Key art for Boyfriend Dungeon: three figures pose in a line with different bladed weapons. In the background is a cityscape drenched in a purple filter.

Developer Kitfox Games finally released the highly-anticipated Boyfriend Dungeon: part dating simulator and part dungeon-crawler where you date the very weapons you wield in battle. It’s a killer concept that doesn’t quite make the cut. The dating elements are the most successful, thanks to some wonderful characters and writing, but the dungeon crawling and combat doesn’t have the same depth.

After creating an adorable little character, the story begins as you arrive in Verona Beach for the summer. You meet up with your cousin Jesse, who shows you your accommodation and quickly sets you up on several dates. According to Jesse, you’ve never been on a date before and Verona Beach is the perfect place to come out of your shell and date some hot weapons.

In this world certain people can transform into weapons – from daggers to lasersabers to brass knuckles – that others can wield. Coincidentally there’s a mall infested with monsters for you to clear out with your sexy date in tow. Over the course of one summer, you’ll be going on different dates and clearing procedurally-generated levels of monsters to increase your love rank with each datable character.

The opening messages and character creation will clue you in to the considerations the developers have made in making Boyfriend Dungeon a modern dating simulator. You’ll be greeted with content warnings for emotional manipulation, given the option to not receive texts from your Mom, and the chance to choose your character’s pronouns – including non-binary options. And although the content warnings have been the cause of some fiery Twitter debates, it’s nice to see developers create a gaming world that strives to be inclusive.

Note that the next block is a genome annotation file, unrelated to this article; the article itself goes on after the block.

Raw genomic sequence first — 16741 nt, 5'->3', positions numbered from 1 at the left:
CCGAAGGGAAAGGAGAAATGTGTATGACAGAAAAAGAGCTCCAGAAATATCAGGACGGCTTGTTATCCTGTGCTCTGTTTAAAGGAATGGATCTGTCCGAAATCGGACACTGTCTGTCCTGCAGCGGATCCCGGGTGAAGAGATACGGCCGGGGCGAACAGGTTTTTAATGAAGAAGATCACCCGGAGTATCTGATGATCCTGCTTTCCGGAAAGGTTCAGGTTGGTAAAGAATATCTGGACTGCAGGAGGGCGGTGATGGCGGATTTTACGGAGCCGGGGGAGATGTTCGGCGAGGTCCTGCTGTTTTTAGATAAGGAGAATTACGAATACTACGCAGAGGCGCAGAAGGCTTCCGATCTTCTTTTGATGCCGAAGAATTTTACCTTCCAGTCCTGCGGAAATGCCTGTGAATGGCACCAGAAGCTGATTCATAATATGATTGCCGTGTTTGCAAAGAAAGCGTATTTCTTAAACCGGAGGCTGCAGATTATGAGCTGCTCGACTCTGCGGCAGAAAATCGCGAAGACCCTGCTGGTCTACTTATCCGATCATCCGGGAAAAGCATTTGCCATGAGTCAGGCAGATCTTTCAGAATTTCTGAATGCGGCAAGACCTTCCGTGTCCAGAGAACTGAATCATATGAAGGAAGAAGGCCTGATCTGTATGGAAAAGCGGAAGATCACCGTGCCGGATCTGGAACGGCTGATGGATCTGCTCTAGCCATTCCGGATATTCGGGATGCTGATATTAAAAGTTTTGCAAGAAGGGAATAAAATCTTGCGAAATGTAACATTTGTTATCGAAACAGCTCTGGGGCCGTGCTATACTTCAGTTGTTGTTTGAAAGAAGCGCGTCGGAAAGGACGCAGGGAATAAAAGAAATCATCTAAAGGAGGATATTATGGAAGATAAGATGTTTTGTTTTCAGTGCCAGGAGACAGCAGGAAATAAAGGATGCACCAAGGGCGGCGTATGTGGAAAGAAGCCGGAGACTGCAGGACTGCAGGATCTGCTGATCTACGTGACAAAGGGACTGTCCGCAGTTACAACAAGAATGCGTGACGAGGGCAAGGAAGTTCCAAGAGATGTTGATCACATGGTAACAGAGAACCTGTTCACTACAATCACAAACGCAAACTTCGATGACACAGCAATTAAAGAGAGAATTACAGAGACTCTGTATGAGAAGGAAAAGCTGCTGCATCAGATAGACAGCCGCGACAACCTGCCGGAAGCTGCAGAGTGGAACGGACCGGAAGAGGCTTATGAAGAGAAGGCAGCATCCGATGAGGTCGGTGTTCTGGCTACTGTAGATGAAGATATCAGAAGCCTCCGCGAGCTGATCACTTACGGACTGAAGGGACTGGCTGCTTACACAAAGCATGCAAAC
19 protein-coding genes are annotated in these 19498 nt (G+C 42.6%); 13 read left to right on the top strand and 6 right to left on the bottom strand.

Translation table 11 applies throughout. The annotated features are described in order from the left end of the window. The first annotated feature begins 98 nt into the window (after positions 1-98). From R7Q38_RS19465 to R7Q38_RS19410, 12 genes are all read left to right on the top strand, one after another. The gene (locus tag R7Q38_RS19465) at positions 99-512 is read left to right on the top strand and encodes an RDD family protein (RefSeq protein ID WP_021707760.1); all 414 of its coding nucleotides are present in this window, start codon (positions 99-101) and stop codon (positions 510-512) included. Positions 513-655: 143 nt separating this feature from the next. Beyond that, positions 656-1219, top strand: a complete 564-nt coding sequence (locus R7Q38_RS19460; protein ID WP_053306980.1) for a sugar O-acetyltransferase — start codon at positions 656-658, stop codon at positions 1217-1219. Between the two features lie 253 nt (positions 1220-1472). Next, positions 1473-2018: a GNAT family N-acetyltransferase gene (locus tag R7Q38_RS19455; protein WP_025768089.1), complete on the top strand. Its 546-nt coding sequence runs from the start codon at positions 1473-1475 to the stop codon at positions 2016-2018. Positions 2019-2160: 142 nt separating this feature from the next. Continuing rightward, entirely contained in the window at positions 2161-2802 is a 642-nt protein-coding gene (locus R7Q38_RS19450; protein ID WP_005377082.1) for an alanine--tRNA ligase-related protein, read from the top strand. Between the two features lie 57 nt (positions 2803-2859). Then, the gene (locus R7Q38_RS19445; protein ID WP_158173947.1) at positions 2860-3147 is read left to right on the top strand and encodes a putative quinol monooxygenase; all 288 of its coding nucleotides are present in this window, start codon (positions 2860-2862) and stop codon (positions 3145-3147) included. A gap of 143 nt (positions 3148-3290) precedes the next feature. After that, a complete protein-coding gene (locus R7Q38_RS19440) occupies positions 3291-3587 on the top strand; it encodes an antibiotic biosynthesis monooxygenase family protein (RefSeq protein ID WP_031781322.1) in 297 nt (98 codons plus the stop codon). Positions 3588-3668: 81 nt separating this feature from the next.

A screenshot from Boyfriend Dungeon: a character slashes forward at a record player in a shopping centre.
Kitfox Games

After meeting the suave fencing instructor Isaac – who thankfully becomes a dateable character – you soon dive into a ‘dunj’ and get to grips with the game’s combat. Unfortunately it’s immediately apparent that the combat is serviceable at best. You’ll mostly be utilising dodge rolls, light attacks and heavy attacks to clear floors of different monsters and bosses. The movement itself feels a little slippery, and the dodge rolls have a strange delay before performing the actual roll, but it’s something you get accustomed to over time. The real downside is how basic the dungeon-crawling is, particularly at the beginning of the game. Each weapon has a combo list, but in reality it only results in pulling off light and heavy attacks in different ordered sequences. The enemies tend to simply charge at you or fire projectiles from afar, so every combat encounter boils down to running around, getting a couple of hits in, dodge, and repeat.

You’ll be wanting to spend time in the game’s two explorable dungeons to build your relationships with each of the seven romanceable characters/weapons. It’s a great concept on paper: spending time in a dunj with a particular weapon equipped builds their love rank, which in turn unlocks another date with that character after reaching each love rank level. It seamlessly ties the narrative, dating sim and combat together, but means if you want to pursue another date with someone, you best enjoy the playstyle in their weapon form. For example, I enjoyed flirting with the party-loving Sunder, but didn’t so much enjoy his slow, heavy playstyle as a Talwar.

Not everything in the dunj is a bore, however. There are plenty of collectibles in the form of recipes and materials to craft them, which makes each trip highly rewarding. Recipes are used to craft clothing items for yourself, gifts for your dates, or zines – special moves which honestly don’t do much in the heat of battle. Hangouts can also be found throughout each dunj, be it an ice-skating rink or an ice cream stall. These areas not only provide a moment of respite to fill your health bar, but also to spend time with your date and increase their all-important love level.